Investment Brokers Find It Easy to Edit Their Regulatory Records
When it comes to brokerage firms or investment advisers, BrokerCheck, the website run by the Financial Industry Regulatory Authority, says it “should be the first resource investors turn to when choosing whether to do business or continue to do business with a particular firm or individual.” The site provides a regulatory report card, showing “professional background information on approximately 1.3 million Finra-registered brokers.” The records, not available anywhere else, are supposed to alert investors before they hand their money to someone with a history of overcharging or recommending sketchy products. One problem: Brokers find it surprisingly easy to erase unfavorable information from their records.
Two years ago, Arthur Mel Coffey, a stockbroker working for John Thomas Financial in New York, was accused of fraud by a group of clients who said they lost $200,000, according to Finra documents. Details of the allegation were not available. The case went to arbitration—brokerage firms require clients to waive the right to sue in court and instead submit disputes to arbitrators working for Finra. Before a ruling was issued in Coffey’s case, John Thomas settled with the clients for an undisclosed amount. Then Coffey told the arbitrators hearing the case that the investors who had just settled were lying. In April the arbitrators allowed him to remove the case from his record.
That scenario plays out frequently, according to a report released on Oct. 16 by the Public Investors Arbitration Bar Association, a group of plaintiffs’ lawyers. A study looked at 483 settlements that brokers asked to erase from May 2009 through 2011. Finra’s arbitrators granted the request 97 percent of the time. One person was allowed to wipe out 35 cases. “It doesn’t make a lot of sense,” says Sara Hanley, a lawyer in Asheville, N.C., who wasn’t involved in Coffey’s case. “The broker’s willing to pay $100,000 or $200,000,” she says, speaking generally, “but the panel still believes that the claim wasn’t correct.”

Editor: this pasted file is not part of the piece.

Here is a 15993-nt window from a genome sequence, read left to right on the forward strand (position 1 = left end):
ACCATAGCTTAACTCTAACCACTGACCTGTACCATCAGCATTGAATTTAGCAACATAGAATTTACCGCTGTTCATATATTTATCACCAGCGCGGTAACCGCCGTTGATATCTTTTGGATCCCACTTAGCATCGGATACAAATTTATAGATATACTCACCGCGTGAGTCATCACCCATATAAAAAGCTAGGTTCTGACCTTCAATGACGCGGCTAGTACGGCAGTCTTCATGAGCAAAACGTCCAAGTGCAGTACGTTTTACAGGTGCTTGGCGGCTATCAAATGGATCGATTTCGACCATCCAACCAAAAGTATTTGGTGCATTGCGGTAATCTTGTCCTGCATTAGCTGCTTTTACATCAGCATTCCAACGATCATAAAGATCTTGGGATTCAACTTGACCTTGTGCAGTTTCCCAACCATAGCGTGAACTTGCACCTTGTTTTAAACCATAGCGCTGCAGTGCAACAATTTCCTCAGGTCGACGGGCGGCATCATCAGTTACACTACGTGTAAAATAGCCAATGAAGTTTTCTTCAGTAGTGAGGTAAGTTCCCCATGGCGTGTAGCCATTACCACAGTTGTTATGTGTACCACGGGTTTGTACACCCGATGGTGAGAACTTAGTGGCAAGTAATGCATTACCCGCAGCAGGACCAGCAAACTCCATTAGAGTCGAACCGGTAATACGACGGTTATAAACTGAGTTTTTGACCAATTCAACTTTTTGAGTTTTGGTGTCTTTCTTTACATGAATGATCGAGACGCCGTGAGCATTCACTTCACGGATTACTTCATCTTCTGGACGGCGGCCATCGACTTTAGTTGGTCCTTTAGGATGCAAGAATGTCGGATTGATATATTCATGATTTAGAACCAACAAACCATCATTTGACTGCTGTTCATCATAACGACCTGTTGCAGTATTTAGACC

Brokers cannot erase cases in which the arbitrators rule against them, only those settled in advance of a ruling. The arbitrators are required to let brokers clear their records only if the claims against them are clearly false. The investors who had said they were defrauded by Coffey didn’t oppose his request to expunge the case. Asked for comment, two declined to say why, citing confidentiality agreements. Brokers often refuse to settle unless the clients agree to stay out of the expungement hearing, says Kevin Galbraith, a lawyer in New York who wasn’t involved in the Coffey case. Most choose to take the money and end the headache, he says. About half of all cases are settled before a ruling, according to Finra.
The study “underlines and emphasizes serious concerns Finra shares,” the regulator said on its website. It also notified arbitrators that they should ask whether settlements are conditioned on expungement and make sure brokers provide evidence supporting their innocence. While Coffey cleared one case, his record still shows four pending customer disputes claiming excessive trading or fraud. “I’m really not in the mood to talk to you,” says Coffey, who now works for Brookville Capital Partners on Long Island. “I’d rather you not use my name.”